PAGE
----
The plane came to rest on Logan Avenue just west of McPhillips Street.

Emergency crews examine airplane that crash-landed on Logan Avenue at McPhillips Street in June 2002.

Everyone survived the crash, but 79-year-old Kansas resident Chester Jones died a few weeks later from his injuries.

"The actions Mr. Tayfel took were not unreasonable and therefore not a departure of any type from the standard a reasonable person or pilot would take in this case," defence lawyer Belfour Der had argued at trial.

Crown attorney Brian Wilford said it didn't matter whether the crash was accidental or not -- Tayfel was guilty because he took off for Winnipeg from a northern fishing lodge without enough fuel to get to his destination.

"It was he and he alone who had the duty to ensure there was enough fuel," Wilford said.

"His passengers absolutely depended on him. Mr. Tayfel was the author of what befell that plane and those passengers."

An aviation expert called by the defence claimed Tayfel should be commended -- not criminalized -- for the deadly crash landing.

"Most people walked away from that accident. He did his job until the bitter end," said Robert Lemieux, who runs a small airline company in Alberta and works as a trainer and examiner with Transport Canada.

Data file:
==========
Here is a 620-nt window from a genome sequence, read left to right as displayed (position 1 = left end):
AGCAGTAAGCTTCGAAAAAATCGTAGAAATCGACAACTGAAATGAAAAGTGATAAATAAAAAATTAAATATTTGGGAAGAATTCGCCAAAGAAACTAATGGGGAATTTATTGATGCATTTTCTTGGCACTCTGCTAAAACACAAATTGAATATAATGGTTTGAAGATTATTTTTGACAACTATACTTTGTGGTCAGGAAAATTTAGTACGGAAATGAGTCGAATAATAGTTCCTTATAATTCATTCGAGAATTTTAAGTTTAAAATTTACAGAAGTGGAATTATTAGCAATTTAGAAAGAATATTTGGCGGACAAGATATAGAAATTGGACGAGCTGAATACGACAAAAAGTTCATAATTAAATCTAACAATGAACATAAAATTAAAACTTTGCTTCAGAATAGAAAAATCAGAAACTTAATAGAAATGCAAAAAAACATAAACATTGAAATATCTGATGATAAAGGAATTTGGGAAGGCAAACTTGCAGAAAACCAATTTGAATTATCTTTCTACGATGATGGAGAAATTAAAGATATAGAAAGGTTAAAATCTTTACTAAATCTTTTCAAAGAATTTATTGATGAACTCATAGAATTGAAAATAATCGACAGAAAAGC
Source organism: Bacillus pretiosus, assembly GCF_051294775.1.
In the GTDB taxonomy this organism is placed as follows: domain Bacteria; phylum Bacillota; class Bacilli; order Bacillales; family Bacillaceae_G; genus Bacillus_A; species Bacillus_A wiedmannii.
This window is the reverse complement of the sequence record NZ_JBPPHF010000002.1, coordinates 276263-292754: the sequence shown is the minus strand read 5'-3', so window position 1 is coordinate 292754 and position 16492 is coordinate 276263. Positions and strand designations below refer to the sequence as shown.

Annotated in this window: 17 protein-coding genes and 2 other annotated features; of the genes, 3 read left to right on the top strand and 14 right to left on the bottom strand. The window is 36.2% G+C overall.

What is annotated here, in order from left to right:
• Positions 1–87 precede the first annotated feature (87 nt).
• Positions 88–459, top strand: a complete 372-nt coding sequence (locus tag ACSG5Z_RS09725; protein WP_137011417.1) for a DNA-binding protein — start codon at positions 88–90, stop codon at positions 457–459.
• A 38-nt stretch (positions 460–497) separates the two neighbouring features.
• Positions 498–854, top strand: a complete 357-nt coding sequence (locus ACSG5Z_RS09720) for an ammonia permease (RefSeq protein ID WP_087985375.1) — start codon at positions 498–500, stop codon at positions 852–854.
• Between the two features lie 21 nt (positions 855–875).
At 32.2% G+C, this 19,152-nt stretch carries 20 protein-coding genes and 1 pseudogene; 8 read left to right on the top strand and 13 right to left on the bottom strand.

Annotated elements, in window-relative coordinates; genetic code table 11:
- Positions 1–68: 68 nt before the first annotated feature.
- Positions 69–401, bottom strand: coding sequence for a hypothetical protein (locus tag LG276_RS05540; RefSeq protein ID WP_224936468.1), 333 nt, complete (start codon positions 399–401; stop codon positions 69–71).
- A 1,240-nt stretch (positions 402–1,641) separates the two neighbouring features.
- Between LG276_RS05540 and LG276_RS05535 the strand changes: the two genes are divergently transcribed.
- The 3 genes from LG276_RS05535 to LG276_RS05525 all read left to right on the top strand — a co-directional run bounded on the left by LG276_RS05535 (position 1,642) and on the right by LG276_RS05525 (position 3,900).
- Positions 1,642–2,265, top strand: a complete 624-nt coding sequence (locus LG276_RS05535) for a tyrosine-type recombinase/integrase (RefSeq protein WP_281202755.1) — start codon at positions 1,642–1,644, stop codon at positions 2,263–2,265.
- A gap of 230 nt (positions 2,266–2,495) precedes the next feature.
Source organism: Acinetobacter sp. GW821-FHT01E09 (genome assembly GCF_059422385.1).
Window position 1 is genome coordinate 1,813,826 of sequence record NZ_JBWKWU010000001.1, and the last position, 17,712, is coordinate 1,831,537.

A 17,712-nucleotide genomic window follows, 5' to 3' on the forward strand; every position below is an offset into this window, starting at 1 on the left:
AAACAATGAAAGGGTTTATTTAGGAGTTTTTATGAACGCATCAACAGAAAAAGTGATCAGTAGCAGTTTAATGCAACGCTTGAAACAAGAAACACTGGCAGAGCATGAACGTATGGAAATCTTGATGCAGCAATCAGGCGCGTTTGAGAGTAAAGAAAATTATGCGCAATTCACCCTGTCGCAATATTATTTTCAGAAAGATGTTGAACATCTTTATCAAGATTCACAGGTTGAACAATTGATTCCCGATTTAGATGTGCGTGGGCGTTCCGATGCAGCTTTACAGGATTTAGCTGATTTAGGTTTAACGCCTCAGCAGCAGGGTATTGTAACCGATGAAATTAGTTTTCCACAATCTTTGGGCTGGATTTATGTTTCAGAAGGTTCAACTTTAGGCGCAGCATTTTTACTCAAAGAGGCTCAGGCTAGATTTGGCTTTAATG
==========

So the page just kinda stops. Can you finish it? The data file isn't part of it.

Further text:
Lemieux told court the real blame for the disaster should rest with Tayfel's employer, Keystone Air.

He said they "pressured" Tayfel into doing his flight despite the fact he'd raised concerns with the chief pilot that his Piper Navajo wasn't equipped with a mandatory auto pilot, said Lemieux.

The device likely would have helped Tayfel make a safe landing in Winnipeg. Instead, he came out of the clouds too high and too fast -- with both engines on the verge of cutting out -- and missed the runway completely.

Tayfel then crashed as he tried to swing around to make another landing attempt.

Lemieux said Keystone's chief pilot failed to take Tayfel's concerns about the missing auto pilot seriously.

Tayfel also testified in his own defence, saying his boss simply said "Oh, I thought it was there" and then told him to take another passenger on his flight out of Winnipeg.

Lemieux said experience in the airline industry has taught him employers are often focused on making money at the expense of young pilots like Tayfel who feel there is no choice but to quietly obey orders.

During cross-examination, Tayfel admitted he didn't push the issue any further with the chief pilot and decided to do the flight as scheduled.